|Photo by Sgt Richard D. Stephens, USMC|
So basically how it worked was I could type out an email, send it, and he would get it printed out there, sealed and delivered to him in only a week versus 3-4 weeks it would take with snail mail. Anyways, I digress. What kind of company stops all communication between a wife and her husband in war? A bunch of assholes. I don't care, I will say it. No amount of money, quality, whatever the stupid reason may be is ever justifiable in completely taking away a wife's ability to talk to her husband who is risking his life every day in Iraq. I couldn't even take his phone calls at my desk, I had to book it outside to answer the phone. Sometimes I would miss it...and sit at my desk and cry. It was bad enough I couldn't email him, and then they didn't allow me to answer my phone. It was awful. I had full blown anxiety attacks sitting at my desk because it was weeks since I had spoken with him, and a bunch of money hungry, power controlled men in suits had the final say. But I am glad my husband fought for their freedom to make my life a living hell during that deployment. What they taught me is people truly don't know what it's like to sit at home while your husband is being shot at on the other side of the world. And lets talk about my quality of work I was doing after they cut off my communication. Uh....I watched ABC episodes on my computer, fully prepared to get fired. I had a foot out the door the moment they pulled what they did on me. I understand other social media, but cutting off a MARINE CORPS MESSAGING SYSTEM?! Oh lord, I must have really been a terrible employee, taking 10 minutes out of my day to send my husband a Motomail that would reach him in a week.
Now lets talk about what happens when said military man is injured and can no longer work. Most people who have "MR. MOM" at home have expectations. Expectations that can no longer be considered acceptable when you have someone with many injuries from combat. So my day would start with an alarm, probably just like yours. I would have to wake up 45 minutes to an hour early, because he spent nights checking windows, and didn't fall asleep til 4am. Here I am at 6am, getting myself ready for work, begging him to wake up and help with the kids. But there he lays, motionless and snoring from the night of tossing and turning, and waking up to check every noise heard. So I would always be running late, I had to get my daughter ready for school, and fed, and beg and plead for him to get up and take her to school. Does that make him lazy? No. It's not his fault his brain wouldn't turn off, and every damn medication the VA gives him makes him take a coma instead of sleeping. So we have yet to find a good sleeping medication for him that doesn't make him take comas. How does that make me look when I walked in late? It made me look lazy. How many times I got a text "please try to be here on time!" Jesus, I get up at 6am...it has nothing to do with me, and everything to do with him. I even tried telling them, but the bottom line is this: THEY DON'T GET IT. It's not their lives. In fact, the only people who really, truly understand are other wounded warrior wives. That's it!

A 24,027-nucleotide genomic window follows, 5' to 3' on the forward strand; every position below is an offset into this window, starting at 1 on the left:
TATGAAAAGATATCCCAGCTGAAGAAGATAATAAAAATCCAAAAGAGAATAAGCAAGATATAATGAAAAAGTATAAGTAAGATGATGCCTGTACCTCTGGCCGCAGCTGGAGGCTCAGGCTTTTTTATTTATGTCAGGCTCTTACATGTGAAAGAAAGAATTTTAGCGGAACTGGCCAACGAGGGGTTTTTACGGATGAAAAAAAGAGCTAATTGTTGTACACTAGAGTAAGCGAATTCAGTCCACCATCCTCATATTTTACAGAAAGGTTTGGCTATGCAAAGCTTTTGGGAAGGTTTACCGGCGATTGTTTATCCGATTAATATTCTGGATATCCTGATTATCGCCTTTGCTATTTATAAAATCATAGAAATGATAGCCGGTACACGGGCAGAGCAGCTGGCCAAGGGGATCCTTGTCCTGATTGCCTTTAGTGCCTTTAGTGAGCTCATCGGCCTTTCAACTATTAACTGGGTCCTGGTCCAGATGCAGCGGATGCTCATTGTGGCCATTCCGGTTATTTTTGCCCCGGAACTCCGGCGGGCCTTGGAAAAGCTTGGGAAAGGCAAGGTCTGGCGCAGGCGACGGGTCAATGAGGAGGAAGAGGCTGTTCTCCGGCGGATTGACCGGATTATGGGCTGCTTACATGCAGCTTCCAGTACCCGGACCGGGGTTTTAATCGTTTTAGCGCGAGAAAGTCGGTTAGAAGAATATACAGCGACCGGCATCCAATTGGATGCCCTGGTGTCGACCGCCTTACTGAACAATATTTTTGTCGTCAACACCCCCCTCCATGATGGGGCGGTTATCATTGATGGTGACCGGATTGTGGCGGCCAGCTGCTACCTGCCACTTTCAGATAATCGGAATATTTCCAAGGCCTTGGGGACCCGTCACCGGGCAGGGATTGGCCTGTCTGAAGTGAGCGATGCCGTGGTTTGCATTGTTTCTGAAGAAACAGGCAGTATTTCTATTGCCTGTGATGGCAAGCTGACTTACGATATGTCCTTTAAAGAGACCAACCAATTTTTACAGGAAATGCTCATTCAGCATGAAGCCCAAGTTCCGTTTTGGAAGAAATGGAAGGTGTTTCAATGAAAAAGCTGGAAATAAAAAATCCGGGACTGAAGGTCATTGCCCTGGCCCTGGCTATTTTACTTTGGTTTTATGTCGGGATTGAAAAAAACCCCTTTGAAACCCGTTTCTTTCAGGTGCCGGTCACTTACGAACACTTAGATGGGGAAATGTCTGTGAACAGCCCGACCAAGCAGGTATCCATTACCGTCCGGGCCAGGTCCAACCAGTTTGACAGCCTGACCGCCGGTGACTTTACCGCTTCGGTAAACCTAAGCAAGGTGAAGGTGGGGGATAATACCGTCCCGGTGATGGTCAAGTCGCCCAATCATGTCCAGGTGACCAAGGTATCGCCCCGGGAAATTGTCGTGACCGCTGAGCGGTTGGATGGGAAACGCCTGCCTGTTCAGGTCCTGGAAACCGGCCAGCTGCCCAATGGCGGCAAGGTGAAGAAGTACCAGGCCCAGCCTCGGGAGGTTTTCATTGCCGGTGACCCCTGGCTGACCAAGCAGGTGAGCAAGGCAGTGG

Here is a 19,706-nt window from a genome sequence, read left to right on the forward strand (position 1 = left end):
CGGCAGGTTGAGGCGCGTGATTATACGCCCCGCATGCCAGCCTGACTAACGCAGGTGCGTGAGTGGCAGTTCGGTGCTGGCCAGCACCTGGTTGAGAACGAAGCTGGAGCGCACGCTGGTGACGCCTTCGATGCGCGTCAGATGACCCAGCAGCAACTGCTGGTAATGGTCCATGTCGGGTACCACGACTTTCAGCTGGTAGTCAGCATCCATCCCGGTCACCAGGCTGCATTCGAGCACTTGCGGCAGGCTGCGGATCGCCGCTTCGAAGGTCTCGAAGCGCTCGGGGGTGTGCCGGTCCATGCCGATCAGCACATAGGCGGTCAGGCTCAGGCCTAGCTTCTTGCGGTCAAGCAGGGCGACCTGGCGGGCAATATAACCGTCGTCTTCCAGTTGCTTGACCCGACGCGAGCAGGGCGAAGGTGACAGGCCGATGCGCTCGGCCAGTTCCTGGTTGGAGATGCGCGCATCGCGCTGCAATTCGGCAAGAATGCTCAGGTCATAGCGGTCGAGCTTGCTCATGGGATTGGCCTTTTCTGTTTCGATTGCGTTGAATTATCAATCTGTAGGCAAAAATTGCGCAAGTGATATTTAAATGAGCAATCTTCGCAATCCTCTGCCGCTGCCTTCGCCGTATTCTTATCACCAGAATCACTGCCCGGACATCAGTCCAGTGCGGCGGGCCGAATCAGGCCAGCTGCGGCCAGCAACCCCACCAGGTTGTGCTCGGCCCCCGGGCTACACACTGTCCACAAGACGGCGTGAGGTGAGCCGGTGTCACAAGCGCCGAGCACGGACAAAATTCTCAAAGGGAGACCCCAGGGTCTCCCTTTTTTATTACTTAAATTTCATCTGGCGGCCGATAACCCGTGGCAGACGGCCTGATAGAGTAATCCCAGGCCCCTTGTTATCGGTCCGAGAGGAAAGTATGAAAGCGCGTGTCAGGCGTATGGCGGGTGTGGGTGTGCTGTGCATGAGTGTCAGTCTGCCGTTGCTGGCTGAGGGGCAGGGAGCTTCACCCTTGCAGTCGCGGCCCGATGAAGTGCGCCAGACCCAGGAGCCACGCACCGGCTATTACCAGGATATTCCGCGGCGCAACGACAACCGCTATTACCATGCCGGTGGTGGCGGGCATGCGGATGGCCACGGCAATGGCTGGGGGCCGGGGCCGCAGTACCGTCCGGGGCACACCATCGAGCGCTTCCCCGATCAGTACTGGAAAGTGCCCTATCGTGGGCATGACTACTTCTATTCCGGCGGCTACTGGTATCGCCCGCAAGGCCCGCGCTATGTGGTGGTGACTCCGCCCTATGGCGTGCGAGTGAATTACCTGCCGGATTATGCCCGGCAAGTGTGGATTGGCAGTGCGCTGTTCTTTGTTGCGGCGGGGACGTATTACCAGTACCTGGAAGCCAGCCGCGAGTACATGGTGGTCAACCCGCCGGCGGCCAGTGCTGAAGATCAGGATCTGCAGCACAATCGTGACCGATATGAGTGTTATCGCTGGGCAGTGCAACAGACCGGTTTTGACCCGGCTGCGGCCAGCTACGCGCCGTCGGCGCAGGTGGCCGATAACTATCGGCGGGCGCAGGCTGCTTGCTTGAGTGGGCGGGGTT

Every wounded warrior situation is different, yet we share similarities. Mine doesn't sleep well because of the chronic severe pain and PTS. So he usually can fall asleep by about 2am these days, and will get up about 20x (no, I am not elaborating) between the time he went to bed, and the time he finally gets up, usually around 11am. So if I have him at home while I am working full time, lets talk about how well that works out. (You can see why I had to quit...) He couldn't wake up, and I would get phone calls from him in excruciating pain begging me to come home and take care of the kids because he couldn't move from his bed. And then I dealt with petty bullshit at work, that would bring me home in the worst moods of my life. Is that what my family deserved? No. I do know that petty bullshit happens in just about every job there is, but when your "attitude" is the reason they hold a raise, well, that's not exactly fair either considering the monumental pile of shit I had on my plate with my veteran, kids, and the VA. My attitude was directly because of the people I was dealing with in the office, who did not understand my life. If I wanted to be micromanaged, I would have joined the military. (LOL) So I would come home, drained from the drama, a 30 minute commute to find my house destroyed by two tiny little people that I love. I had to make dinner. I had to clean up. I had to do bedtime. Every single day I had to communicate with someone, or something Veterans related. My husband should be able to get services no problem at the VA, but even today when I write this I have another battle to take on. Example: VA sends him for physical therapy on his cervical spine (neck) where he had neurosurgery. He arrives and the guy tells him he's sending him for outside water physical therapy for the lumbar. LOL...... (wheres an emoji when I need one. It would be the eyes wide open face)
So if you are an employer of a caregiver of a wounded warrior, just try and understand that their work doesn't end when they get home, and it definitely did not start the moment they walked in the door. The only rest I ever got was when I was asleep, and many times I would wake up in a full blown panic, heart racing and everything. I never was well rested when I showed up for work. I already had dealt with a phone call from the VA before even stepping foot in the building. We are the hardest working people on the planet, but when we become the target instead of the ally, it's a painful reminder that nobody supports us besides our own, and that sucks.
FMLA Information: http://www.dol.gov/whd/regs/compliance/whdfs28m.pdf and yes, wounded warrior's qualify under military. Use it if you need it caregivers.